What does this mean for cyber security?
Looking at the different tools that have come to the market along with the spread and rate of adoption, there are reasonable concerns about the capabilities of AI platforms from a cyber security perspective. The threat landscape is in a state of near-constant evolution, but some of the most significant areas of vulnerability that are worth further examination include the following:
More sophisticated phishing and whaling scams
Phishing scams have been around and well-understood for some years. They will continue to be a cyber risk as AI technology can be used to make them more sophisticated. While some email phishing scams are easy to spot due to poor spelling and grammar, AI software is readily available to generate convincing text that can fool recipients.
Another area identified as a potential vulnerability has been through so-called “whaling” scams – these are similar to traditional phishing scams but seek to target high-level decision-makers within specific organisations. The ability of AI to make highly-customisable lures means that company CEOs and senior stakeholders can be targeted with sophisticated email formats that utilise social engineering and allow hackers to exploit points of vulnerability.
The threat from vishing and Deep Fakes
While phishing emails can fool CEOs with emails, a more pertinent threat comes in the form of so-called vishing and Deep Fakes. This technology has existed for a couple of years and utilises AI to change people’s faces and voices. Deep Fakes initially made the headlines in the entertainment industry, but they have also been used to exploit cyber security vulnerabilities.
One recent occurred when fraudsters used real-time voice cloning to pose as a Dubai-based business director. They fooled a Hong Kong-based bank manager into transferring $35 million into the criminal’s bank account. The real-time ability of AI technology to change voices and faces means that people could receive phone calls or even video calls from criminals pretending to be people they know and trust. Criminals subsequently exploit that trust to steal money and information.
Utilising tools like ChatGPT to write clandestine code
Although ChatGPT has been making headlines for a few months, it’s already been found to be capable of creating code for polymorphic malware. Polymorphic malware differs from regular malware as it mutates and alters after replications and utilises encrypted components making it harder for cybersecurity software to spot. The polymorphic nature of this malware means it can continually evolve, making it highly evasive and difficult to detect. CyberArk, as quoted in the HackRead article linked above, are clear about the threat:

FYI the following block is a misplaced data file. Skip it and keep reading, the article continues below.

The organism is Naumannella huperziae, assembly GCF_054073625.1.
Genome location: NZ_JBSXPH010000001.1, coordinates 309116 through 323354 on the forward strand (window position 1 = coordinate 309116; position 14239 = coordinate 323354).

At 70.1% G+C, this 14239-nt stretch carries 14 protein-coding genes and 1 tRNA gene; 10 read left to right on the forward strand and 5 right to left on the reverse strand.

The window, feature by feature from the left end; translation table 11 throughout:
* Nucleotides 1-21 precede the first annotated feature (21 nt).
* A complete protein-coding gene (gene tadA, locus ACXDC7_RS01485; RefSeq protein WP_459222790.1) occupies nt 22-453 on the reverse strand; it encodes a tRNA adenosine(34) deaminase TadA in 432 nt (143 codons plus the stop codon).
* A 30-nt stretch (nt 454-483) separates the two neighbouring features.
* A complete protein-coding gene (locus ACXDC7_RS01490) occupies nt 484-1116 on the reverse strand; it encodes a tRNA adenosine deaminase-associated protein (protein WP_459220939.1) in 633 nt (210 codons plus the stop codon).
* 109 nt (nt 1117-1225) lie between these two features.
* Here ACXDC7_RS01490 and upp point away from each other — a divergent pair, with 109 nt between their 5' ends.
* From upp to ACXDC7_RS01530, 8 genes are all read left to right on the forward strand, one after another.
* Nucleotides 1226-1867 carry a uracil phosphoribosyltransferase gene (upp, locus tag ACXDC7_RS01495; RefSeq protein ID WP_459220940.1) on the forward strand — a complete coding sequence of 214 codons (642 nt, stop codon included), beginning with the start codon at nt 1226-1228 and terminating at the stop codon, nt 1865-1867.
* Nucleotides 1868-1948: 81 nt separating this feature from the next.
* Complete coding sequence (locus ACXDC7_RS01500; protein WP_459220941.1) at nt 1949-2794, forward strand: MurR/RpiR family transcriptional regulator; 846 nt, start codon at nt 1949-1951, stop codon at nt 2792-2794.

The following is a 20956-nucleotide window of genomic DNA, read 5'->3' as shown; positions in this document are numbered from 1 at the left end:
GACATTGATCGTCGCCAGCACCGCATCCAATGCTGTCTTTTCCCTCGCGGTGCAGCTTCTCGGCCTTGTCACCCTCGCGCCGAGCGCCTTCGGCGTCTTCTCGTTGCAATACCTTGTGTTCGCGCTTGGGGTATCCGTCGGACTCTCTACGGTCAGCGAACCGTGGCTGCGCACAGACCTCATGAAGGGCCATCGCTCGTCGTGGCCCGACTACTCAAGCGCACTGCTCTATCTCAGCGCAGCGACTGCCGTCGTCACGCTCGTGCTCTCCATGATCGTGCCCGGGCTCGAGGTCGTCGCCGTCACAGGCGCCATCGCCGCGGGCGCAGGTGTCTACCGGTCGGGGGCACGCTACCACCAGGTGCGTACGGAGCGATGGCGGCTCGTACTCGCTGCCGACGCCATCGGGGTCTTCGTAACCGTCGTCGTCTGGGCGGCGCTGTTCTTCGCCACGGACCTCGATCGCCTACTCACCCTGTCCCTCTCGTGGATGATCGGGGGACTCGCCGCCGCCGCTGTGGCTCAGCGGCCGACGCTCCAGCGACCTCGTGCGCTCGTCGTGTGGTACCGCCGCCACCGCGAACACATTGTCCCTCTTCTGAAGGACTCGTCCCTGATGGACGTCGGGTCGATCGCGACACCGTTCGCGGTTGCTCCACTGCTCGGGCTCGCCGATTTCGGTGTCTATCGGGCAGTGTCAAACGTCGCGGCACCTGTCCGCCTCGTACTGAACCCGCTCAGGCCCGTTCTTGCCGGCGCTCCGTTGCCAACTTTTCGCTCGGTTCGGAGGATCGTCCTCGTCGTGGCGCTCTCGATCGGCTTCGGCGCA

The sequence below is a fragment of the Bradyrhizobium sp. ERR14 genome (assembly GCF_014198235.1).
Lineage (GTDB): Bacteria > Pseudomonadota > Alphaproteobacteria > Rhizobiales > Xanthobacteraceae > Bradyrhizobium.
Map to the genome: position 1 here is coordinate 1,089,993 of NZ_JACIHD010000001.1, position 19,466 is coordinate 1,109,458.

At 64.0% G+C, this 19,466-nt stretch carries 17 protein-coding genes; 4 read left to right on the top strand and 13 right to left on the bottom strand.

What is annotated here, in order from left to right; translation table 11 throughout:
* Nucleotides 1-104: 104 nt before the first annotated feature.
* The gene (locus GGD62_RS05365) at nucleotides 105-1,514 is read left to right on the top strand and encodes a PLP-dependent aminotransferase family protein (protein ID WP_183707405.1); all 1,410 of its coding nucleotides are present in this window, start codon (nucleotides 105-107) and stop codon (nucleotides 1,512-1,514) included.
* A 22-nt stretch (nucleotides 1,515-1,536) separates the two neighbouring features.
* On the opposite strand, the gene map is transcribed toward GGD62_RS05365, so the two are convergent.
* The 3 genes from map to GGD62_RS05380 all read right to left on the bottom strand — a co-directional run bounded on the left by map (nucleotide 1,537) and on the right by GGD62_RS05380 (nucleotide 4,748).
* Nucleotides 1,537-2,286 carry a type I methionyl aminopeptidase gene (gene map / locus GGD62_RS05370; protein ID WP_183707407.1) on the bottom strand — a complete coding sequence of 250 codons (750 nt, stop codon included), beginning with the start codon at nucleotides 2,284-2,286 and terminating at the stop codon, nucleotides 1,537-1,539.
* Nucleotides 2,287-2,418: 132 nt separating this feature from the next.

The use of ChatGPT’s API within malware can present significant challenges for security professionals.
ChatGPT’s ability to write code also lowers the barrier of entry for hackers as they technically don’t need to be trained software engineers to be able to create clandestine code. This potentially opens hacking up to less skilled people who might have otherwise lacked the necessary expertise to create code for a viable cyber security threat.
What Brit are doing to monitor the challenges
While some of these new threats might raise concerns, it’s important to remember that cyber security risks are ever-changing and date from well before the adoption of AI. We have covered risks across a number of areas, such as Privileged Access Management and the threat to critical infrastructure, as well as quantum computing and API.
Brit are continually monitoring the advent of new technologies to ensure we’re prepared to underwrite the insurance risks for cyber. Ben Maidment, the Head of Global Cyber Privacy and Technology acknowledges the importance of staying on the pulse of AI in the context of cyber security;